George Boole - Inventor of Boolean Logic
What is a bit?
The concept of a bit is fundamental to computer science. A bit you might think of representing the value of something that can have only two values. If that seems unclear, think of a light bulb. It is either "on" or "off". Just two possibilites. Or, the answer to a true-false question: it is either true or false. Now, not everything can be modeled by just two values, of course. The two value scenario is the simplest, and as it turns out, a very useful case.
To illustrate even trivially that you cannot just blindly model any question's answer by a yes or no, true or false, 0 or 1 answer, you might consider a bit (or boolean) field in a database. In some databases, such a field, besides the obvious values of true and false, may also have a "value" of null. (One might prefer to say that the field has no value in that case, and a "null" indicates we don't know anything about it yet.) So a database bit may have, in some systems, loosely speaking, 3 possible "values" (although with a possible abuse of terminology, the database manufacturer still calls it a bit field...)
In science, usually you have uncertainties in your measurements, and so you don't always get to say something is exactly true or false. So a tailor measures the length of a shirt sleeve, and gets 20 inches plus or minus an eighth of an inch. In that case, you get a whole continuum, or aleph nought, number of values. The range of allowed values is anywhere from the low estimate of 19 and 7/8 of an inch to an upper bound of 20 and 1/8 of an inch. Not just two values. (Measure seven times, cut once!)
To summarize, we have the banal: Imperfect or incomplete knowledge is not best modeled by a bit.
What's that I hear? zzzzzzzzzzz...you are asleep? I know. But try to stay awake for just a little longer. This will get interesting... Chris Langan,aka "The World's Smartest Man", believes he can reduce life's big questions to "true or false". A "yes or no". In otherwords, a bit:
"If we can base insight into God on binary logic, we got it made." Christopher LanganBinary logic, which is just another word for syllogisms based on true or a false statements, is the logic of bits. And he even anounces :
"I am closer to absolute truth than any man before me." Christopher Langan
I ask that you suspend judgement on Langan, and instead now consider a different "World's Smartest Man" (as he was called by Omni) -- theoretical physicist Richard Feynman. A young Feynman was presented with Descartes proof of the existence of god. Proof, mind you, by pure logic, similar to what Lagan is attempting to do. The following is taken from Feynman's, What do you care what other people think?
Arlene was having trouble with her homework in philosophy class. “We're studying Descartes,” she said. “He starts out with ‘Cogito, ergo sum’ — ‘I think, therefore I am’ — and ends up proving the existence of God.”
“Impossible!” I said, without stopping to think that I was doubting the great Descartes. (It was a reaction I learned from my father: have no respect whatsoever for authority; forget who said it and instead look at what he starts with, where he ends up, and ask yourself, “Is it reasonable?”)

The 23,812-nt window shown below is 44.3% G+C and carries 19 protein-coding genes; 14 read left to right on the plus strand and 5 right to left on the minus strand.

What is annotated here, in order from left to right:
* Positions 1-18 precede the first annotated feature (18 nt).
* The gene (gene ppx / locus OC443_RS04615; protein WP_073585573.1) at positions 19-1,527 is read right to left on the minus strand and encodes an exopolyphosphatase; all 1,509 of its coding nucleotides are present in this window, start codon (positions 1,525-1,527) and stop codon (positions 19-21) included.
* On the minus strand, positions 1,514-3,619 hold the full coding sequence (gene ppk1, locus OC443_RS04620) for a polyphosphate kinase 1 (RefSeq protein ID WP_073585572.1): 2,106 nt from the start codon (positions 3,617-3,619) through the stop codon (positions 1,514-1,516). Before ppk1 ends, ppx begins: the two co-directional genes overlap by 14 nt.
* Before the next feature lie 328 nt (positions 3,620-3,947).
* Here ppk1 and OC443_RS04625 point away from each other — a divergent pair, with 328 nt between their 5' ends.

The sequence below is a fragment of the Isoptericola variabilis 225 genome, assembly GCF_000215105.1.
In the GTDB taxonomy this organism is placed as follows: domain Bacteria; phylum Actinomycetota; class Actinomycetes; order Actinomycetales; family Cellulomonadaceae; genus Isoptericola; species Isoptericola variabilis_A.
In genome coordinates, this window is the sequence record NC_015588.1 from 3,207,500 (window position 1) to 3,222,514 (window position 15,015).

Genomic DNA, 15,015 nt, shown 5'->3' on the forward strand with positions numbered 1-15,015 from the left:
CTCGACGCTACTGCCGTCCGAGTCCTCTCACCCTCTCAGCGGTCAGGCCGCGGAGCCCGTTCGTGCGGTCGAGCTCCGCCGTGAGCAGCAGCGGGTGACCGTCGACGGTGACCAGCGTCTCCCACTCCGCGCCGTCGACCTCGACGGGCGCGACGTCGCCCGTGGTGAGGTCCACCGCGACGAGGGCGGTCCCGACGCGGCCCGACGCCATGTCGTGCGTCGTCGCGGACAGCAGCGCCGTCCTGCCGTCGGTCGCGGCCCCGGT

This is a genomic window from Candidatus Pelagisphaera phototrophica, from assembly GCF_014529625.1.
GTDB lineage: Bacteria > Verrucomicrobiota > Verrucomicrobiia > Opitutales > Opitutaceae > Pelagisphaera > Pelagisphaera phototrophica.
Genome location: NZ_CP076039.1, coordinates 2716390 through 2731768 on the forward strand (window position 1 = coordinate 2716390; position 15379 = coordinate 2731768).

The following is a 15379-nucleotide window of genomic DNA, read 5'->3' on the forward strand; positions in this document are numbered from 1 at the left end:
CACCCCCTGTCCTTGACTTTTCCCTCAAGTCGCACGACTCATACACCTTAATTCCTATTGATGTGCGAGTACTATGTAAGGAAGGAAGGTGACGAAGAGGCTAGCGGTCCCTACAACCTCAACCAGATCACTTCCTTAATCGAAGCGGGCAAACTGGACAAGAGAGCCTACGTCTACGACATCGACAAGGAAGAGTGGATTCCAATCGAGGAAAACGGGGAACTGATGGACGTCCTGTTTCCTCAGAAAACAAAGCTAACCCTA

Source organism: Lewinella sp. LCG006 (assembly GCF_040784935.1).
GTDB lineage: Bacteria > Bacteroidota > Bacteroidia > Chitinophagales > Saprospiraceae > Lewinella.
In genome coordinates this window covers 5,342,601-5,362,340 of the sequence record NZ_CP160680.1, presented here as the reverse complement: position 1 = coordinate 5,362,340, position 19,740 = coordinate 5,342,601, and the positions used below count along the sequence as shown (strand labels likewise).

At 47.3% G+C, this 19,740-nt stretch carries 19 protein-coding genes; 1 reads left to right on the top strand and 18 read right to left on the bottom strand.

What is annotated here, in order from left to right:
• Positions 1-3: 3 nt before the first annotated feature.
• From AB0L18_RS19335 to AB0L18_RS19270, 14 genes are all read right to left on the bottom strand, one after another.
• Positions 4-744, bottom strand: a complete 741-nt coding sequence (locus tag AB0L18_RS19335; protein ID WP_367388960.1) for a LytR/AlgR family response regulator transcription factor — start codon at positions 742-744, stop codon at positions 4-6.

I said, “How can you deduce one from the other?” “I don't know,” she said. “Well, let's look it over,” I said. “What's the argument?”
So we look it over, and we see that Descartes’ statement “Cogito, ergo sum” is supposed to mean that there is one thing that cannot be doubted — doubt itself.
“Why doesn't he just say it straight?” I complained. “He just means somehow or other that he has one fact that he knows.” Then it goes on and says things like, “I can only imagine imperfect thoughts, but imperfect can only be understood as referent to the perfect. Hence the perfect must exist somewhere.” (He's workin’ his way towards God now.)
“Not at all!” I say. “In science you can talk about relative degrees of approximation without having a perfect theory. I don't know what this is all about. I think it's a bunch of baloney.”
Arlene understood me. She understood, when she looked at it, that no matter how impressive and important this philosophy stuff was supposed to be, it could be taken lightly — you could just think about the words, instead of worrying about the fact that Descartes said it. Richard Feynman
Feynman went on to become one of the greatest physicists of all time. Langan, on the other hand, has been roundly dismissed by academics on the internet as a, albeit smart, crank.
So, what happened? One genius goes on to do great work, and the other, with arguably an even higher IQ, does not? This disparity of expert performance is clearly explained by Anders Ericsson in his book Peak. There are a variety of things going on, but a large part of the explanation can be stated as (my words, not Anders') "Domain Knowledge Trumps IQ". The person who has studied the domain, and, through the slow and long process of deliberate practice, made correct internal representations for that domain, will dominate.
That is why in the early days of computer chess, computers were no match for humans. Humans, while vastly inferior in processing power, had learned the correct patterns and representations, and could recognize, with little effort, the correct moves and strategies in a game. The computer, while much faster, understood almost nothing but the rules of the game.
Langan had a tough childhood. He was abandoned by his father, left to fend on his own, and ignored by his teachers. Ultimately he dropped out of University. What he learned, he learned only by himself. So he received no feedback which is an essential part of deliberate practice. Feynman's story is the exact opposite. He had good family support, good mentors, and was able to absorb all of the knowledge of his domain.
...Next time -- QUANTUM BITS